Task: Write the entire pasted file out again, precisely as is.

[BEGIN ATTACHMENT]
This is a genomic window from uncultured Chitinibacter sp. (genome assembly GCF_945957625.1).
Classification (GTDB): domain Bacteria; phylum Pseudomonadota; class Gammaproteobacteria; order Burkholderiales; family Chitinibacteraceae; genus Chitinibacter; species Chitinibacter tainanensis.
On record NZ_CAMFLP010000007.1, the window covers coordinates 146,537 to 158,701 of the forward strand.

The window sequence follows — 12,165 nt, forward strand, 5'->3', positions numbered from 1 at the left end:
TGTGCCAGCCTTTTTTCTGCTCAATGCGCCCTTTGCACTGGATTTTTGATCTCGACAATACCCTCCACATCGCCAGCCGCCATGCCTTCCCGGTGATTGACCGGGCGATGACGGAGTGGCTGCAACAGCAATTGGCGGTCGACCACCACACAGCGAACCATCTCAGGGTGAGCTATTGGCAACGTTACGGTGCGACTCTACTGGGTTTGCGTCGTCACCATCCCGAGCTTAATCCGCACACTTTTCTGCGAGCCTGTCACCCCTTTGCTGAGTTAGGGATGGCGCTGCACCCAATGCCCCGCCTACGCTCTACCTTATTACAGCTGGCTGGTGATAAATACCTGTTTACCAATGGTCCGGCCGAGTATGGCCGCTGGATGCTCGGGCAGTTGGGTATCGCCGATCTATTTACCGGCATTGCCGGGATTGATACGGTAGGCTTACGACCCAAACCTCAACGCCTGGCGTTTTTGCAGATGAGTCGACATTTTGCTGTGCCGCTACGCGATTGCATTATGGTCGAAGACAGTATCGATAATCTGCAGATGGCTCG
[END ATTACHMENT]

This is a genomic window from uncultured Chitinibacter sp. (genome assembly GCF_945957625.1).
Classification (GTDB): domain Bacteria; phylum Pseudomonadota; class Gammaproteobacteria; order Burkholderiales; family Chitinibacteraceae; genus Chitinibacter; species Chitinibacter tainanensis.
On record NZ_CAMFLP010000007.1, the window covers coordinates 146,537 to 158,701 of the forward strand.

The window sequence follows — 12,165 nt, forward strand, 5'->3', positions numbered from 1 at the left end:
TGTGCCAGCCTTTTTTCTGCTCAATGCGCCCTTTGCACTGGATTTTTGATCTCGACAATACCCTCCACATCGCCAGCCGCCATGCCTTCCCGGTGATTGACCGGGCGATGACGGAGTGGCTGCAACAGCAATTGGCGGTCGACCACCACACAGCGAACCATCTCAGGGTGAGCTATTGGCAACGTTACGGTGCGACTCTACTGGGTTTGCGTCGTCACCATCCCGAGCTTAATCCGCACACTTTTCTGCGAGCCTGTCACCCCTTTGCTGAGTTAGGGATGGCGCTGCACCCAATGCCCCGCCTACGCTCTACCTTATTACAGCTGGCTGGTGATAAATACCTGTTTACCAATGGTCCGGCCGAGTATGGCCGCTGGATGCTCGGGCAGTTGGGTATCGCCGATCTATTTACCGGCATTGCCGGGATTGATACGGTAGGCTTACGACCCAAACCTCAACGCCTGGCGTTTTTGCAGATGAGTCGACATTTTGCTGTGCCGCTACGCGATTGCATTATGGTCGAAGACAGTATCGATAATCTGCAGATGGCTCG